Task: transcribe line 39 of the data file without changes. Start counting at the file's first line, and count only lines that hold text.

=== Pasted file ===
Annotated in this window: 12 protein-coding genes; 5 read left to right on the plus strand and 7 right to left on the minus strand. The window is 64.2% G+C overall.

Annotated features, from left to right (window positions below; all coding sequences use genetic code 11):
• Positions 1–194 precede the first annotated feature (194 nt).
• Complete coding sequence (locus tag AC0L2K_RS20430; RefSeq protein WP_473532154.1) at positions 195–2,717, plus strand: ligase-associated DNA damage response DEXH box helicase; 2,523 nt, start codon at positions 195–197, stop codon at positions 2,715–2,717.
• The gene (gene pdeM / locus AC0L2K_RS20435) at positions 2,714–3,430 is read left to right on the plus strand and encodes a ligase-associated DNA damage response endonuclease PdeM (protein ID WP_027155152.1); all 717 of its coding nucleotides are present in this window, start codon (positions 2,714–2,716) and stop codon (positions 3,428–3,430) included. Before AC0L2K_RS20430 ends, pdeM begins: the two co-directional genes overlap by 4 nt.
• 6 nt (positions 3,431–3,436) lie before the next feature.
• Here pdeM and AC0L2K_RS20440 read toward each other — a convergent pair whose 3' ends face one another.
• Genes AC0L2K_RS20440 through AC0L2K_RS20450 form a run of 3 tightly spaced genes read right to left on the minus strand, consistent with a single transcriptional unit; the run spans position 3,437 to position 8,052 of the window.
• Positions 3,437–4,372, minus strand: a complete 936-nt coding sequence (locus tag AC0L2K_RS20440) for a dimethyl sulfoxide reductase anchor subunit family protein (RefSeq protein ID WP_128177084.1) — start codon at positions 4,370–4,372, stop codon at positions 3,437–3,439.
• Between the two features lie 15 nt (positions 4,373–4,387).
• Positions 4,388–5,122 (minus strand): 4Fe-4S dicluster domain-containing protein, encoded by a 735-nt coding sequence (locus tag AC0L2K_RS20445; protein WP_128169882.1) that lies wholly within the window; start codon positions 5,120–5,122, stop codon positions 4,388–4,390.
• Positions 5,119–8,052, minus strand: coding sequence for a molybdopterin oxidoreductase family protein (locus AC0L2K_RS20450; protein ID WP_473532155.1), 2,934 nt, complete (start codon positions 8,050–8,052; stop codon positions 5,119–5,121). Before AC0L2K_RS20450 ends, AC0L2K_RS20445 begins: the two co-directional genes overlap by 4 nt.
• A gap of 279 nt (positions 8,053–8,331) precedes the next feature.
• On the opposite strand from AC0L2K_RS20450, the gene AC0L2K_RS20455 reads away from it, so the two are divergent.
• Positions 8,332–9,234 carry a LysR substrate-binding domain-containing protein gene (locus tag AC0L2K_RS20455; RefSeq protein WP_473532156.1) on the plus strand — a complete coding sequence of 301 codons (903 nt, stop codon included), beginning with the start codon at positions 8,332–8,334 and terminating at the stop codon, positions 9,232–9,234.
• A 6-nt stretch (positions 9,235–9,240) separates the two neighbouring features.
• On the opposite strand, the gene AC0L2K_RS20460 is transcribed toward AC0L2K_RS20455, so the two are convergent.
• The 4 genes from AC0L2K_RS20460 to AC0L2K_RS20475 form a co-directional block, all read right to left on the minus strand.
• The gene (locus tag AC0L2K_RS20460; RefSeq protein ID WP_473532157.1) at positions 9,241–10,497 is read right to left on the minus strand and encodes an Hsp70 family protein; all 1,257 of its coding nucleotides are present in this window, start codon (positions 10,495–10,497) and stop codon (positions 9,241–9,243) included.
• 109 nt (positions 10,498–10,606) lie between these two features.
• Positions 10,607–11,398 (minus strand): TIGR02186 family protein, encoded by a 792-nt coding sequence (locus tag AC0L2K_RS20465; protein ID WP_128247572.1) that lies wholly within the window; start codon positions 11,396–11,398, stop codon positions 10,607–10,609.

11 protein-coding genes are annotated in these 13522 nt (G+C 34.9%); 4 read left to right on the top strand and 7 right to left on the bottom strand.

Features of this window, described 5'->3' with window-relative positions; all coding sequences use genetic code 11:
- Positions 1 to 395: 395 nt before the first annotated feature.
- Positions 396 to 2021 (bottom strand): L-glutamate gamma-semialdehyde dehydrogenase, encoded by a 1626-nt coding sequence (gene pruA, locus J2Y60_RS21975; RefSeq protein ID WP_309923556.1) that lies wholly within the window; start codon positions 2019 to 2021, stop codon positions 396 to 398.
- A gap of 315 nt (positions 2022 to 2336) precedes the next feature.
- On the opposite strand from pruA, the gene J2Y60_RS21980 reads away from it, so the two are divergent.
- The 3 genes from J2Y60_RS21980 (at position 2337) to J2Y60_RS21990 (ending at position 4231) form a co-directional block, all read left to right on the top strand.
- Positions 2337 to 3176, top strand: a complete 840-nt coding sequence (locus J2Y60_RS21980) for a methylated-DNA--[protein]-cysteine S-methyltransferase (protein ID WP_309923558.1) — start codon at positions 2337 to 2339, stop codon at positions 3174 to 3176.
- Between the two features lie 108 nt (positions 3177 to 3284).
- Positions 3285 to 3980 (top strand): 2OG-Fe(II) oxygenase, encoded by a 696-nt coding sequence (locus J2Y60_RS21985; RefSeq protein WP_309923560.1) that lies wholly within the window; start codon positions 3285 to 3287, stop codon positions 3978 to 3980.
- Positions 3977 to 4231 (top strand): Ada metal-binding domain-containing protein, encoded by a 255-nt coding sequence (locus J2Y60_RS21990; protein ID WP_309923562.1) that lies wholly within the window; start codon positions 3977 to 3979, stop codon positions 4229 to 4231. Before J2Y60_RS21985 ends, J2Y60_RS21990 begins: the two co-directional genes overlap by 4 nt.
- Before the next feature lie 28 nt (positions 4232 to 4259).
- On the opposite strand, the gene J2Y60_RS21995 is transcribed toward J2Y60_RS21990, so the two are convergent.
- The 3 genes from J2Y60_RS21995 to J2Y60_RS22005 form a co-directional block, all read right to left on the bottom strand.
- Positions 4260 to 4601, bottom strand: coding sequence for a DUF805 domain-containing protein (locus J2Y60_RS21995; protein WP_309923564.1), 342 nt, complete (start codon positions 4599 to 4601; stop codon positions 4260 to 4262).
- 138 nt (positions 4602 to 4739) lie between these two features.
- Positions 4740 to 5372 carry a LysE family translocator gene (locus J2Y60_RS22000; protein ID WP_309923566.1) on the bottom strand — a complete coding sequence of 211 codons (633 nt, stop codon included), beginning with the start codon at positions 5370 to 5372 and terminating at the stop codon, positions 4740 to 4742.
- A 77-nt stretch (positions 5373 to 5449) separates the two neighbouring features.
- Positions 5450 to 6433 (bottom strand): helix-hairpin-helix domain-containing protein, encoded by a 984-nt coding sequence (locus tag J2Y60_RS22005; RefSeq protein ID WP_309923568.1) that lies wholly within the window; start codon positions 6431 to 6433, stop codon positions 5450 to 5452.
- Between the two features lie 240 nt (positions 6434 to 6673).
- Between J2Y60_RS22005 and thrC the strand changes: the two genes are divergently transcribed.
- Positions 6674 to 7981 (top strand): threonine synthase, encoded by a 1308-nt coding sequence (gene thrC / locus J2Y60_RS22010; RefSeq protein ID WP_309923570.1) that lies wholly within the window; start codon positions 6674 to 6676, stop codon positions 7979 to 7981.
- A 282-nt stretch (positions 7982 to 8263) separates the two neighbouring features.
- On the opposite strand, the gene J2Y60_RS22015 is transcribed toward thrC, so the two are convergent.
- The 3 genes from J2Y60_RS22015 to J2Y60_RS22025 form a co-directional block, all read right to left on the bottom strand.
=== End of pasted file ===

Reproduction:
- A 77-nt stretch (positions 5373 to 5449) separates the two neighbouring features.